Bangor Science Festival Weekend: Day 1 Saturday 16th 2013
School of Biological Sciences. Brambell Building, Bangor.
Bangor Science Festival is part of the National Science and Engineering Week organised between the Dr Tom Parry Jones Endowment Fund, (Established by Dr Tom Parry Jones OBE, inventor of the electronic breathalyser to encourage young people to develop careers and entrepreneurship in science and technology.) and Bangor University. Each year they offer something “for everyone, with activities for families and schools groups, adults looking for entertainment and stimulating debate, or professionals interested in the latest research.” With that in mind off we went my family in tow.
First stop, the Basement floor where we were treated to a guided tour of the University’s aquariums, a genuine treat, as it’s not usually open to the public. Living within the countless tanks were a wide array of species found in the Menai Strait along with tropical fish, guppies and cichlid fishes from Africa. (I was equally interested in the archaeological finds discovered at the bottom of the Menai displayed around the room!) Studies were being conducted on the behaviour of fish. One such experiment into their mating habits had Beth comparing it to a form of piscine speed dating…
The marine biology theme continued on the ground floor as we were invited to ‘dip’ into a rockpool, visitors were offered the opportunity to handle species found living at the bottom of the Menai Strait including the Sea Mouse, Porcelain Crabs and Sea Stars! We also saw a row of shark egg cases displaying the various stages of development complete with shark young!
Then on to the next desk, which I had spied on the way in, I was eager to check it out as it had a replica T-Rex skull balanced on it. Scattered alongside were various fossils along with the opportunity to excavate an Ichthyosaurs fossil, which my daughter and I did. I was then challenged to name all the dinosaurs on display, so I did just that.
We had the opportunity to look at snake fangs under the microscope before crossing over to the Natural History Museum collection. It was nice to finally be able to show the collection (which had been updated) to Beth and my daughter who were equally impressed as I was several months back, this lead us rather aptly to the ‘Hidden Worlds: Hidden Artists’ exhibition.
Hidden Worlds: Hidden Artists’ Exhibition
post but, for the last 5 months I have been visiting the Natural History Museum collection with other local artists, drawing inspiration from the exhibits and we presented our work for the Science week festival.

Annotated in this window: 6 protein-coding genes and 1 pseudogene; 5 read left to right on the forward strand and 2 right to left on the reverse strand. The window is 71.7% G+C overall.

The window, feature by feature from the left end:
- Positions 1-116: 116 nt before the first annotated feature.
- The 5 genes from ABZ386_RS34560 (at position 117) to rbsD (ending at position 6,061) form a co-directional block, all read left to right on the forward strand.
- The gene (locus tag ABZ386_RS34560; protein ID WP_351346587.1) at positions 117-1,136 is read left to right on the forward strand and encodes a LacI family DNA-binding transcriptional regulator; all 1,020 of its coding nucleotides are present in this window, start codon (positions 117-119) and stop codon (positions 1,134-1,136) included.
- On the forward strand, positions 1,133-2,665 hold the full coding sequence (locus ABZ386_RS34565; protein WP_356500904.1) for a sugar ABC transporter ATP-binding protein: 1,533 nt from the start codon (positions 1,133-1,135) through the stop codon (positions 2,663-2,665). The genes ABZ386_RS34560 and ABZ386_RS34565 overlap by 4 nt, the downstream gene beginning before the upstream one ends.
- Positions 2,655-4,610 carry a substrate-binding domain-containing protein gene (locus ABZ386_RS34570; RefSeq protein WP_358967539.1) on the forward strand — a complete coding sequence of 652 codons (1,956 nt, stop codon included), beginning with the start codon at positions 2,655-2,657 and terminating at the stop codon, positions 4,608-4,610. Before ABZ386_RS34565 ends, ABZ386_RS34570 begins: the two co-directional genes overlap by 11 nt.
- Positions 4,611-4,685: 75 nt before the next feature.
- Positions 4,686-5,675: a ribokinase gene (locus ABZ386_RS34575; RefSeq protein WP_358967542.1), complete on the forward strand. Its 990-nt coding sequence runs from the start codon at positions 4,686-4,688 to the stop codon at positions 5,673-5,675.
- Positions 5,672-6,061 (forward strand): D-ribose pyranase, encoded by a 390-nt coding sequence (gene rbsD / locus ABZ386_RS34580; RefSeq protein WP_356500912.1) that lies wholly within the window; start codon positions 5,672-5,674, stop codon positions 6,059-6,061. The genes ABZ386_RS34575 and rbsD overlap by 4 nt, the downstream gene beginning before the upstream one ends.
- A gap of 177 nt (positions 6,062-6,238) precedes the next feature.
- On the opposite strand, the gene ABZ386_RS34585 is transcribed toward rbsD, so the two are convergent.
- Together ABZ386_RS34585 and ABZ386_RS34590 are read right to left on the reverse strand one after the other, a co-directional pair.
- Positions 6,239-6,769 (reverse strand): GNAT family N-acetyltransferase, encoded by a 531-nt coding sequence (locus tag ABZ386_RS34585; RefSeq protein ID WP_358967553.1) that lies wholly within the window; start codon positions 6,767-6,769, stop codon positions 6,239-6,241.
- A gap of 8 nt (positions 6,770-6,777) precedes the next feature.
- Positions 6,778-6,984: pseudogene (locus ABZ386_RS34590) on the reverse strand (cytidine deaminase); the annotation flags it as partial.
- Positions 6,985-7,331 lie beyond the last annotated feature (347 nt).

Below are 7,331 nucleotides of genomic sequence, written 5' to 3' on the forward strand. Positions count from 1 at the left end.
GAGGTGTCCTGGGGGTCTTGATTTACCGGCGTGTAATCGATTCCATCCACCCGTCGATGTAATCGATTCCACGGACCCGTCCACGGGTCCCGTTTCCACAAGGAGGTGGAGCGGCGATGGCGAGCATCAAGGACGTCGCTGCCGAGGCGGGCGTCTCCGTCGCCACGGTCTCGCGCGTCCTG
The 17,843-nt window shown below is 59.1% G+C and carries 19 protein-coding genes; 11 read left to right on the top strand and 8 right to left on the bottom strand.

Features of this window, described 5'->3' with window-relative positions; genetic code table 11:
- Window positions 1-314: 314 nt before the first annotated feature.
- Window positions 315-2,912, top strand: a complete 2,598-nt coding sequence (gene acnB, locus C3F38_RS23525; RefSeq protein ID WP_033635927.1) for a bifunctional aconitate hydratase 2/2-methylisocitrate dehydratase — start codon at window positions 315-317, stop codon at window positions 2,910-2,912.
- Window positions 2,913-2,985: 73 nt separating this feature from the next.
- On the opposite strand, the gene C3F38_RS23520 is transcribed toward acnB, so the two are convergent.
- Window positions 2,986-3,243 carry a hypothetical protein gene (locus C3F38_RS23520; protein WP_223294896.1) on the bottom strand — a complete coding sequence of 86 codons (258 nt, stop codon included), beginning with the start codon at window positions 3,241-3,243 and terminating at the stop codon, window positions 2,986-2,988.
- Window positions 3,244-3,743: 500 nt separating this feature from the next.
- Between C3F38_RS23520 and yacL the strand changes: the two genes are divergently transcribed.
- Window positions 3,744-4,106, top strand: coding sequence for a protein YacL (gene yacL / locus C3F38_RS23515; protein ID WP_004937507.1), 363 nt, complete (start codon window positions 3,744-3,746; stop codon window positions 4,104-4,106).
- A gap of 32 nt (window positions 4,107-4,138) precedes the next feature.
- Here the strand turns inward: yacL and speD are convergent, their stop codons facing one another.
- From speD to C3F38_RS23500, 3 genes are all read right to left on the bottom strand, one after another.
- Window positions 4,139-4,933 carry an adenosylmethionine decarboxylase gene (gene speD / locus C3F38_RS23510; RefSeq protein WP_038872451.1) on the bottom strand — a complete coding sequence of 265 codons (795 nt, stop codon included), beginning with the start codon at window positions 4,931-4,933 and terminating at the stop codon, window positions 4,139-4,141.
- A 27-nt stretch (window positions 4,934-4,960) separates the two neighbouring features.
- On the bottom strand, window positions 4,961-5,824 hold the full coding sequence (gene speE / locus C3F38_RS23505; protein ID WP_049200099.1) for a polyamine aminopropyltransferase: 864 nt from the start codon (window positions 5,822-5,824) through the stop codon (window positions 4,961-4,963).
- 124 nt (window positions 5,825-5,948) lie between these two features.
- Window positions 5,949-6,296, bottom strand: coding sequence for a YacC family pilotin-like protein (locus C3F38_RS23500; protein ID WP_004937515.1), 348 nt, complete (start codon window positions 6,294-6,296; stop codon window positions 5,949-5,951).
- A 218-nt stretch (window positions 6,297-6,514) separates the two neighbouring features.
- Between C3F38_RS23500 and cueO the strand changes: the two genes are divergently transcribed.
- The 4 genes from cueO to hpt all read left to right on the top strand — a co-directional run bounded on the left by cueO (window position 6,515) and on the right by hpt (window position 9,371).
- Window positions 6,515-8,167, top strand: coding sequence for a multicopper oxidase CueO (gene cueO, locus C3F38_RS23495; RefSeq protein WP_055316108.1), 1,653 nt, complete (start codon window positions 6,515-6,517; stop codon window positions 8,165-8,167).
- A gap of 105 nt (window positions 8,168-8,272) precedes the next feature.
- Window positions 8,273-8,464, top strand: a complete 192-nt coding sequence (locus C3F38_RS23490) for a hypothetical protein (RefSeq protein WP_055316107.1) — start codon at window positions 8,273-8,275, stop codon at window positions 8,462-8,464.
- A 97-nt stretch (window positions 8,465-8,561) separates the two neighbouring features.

I was recently quoted by the University’s events page to help promote the exhibition, "'it has been exciting being able to leave my studio and sit amongst all the wonderful specimens housed at
the Brambell Building museum, long may it continue to educate and inspire others as it has me". The pieces I exhibited were “Philip J. White (1862- 1926)” a portrait of the first curator of the Zoology Collection Professor Philip J. White (and 18 specimens from the collection) and by popular demand ‘Womblus Wimbledon Vulgaris’ who watched over the works of Julie Gritten, Lisa Hudson, Harri Carmichael, and Lindsey Colbourne. Each piece reflected our take on this collection. It seemed well received by all that wondered in to have a look. My fellow Hidden artists did an amazing job, it was a delight working alongside them
Bangor Science Festival Weekend: Day 2 Sunday 17th 2013
Treborth Botanic Garden, Bangor.
When I discovered that Treborth Botanic Garden was opening its doors to the public I was delighted, having visited before I wanted to further explore the grounds! This beautiful location located next to the Menai Suspension Bridge crossing was originally developed as a Victorian tourist destination, designed by the great Sir Joseph Paxton. However funding issues resulted in the project being abandoned leaving the grounds to revert to pasture and woodland until Bangor University bought the land in the 1960’s making it the beauty spot it is today.
So we returned to Bangor to explore Treborth’s Glasshouses for ourselves. I rarely have the opportunity to post about my botanical pursuits on here (I hope to rectify that in a future post). I have had a long-standing fascination for Ferns and Insectivorous Plants, so naturally making my way around Treborth’s glasshouses was a pleasure. The icing on the cake had to be various species of reptiles on hand, to my delight one of them was a Chameleon who will soon be moving into the glasshouse!
we all had a wonderful time and I was privileged to play a (granted a minute) part in it. If you are a nerd/geek like me but you didn’t make full use of the festival this year be sure to look out for next years to assure that you too have a “A marvellous weekend of science history and art”!
© Arfon Jones 2013. All images are copyrighted throughout the world.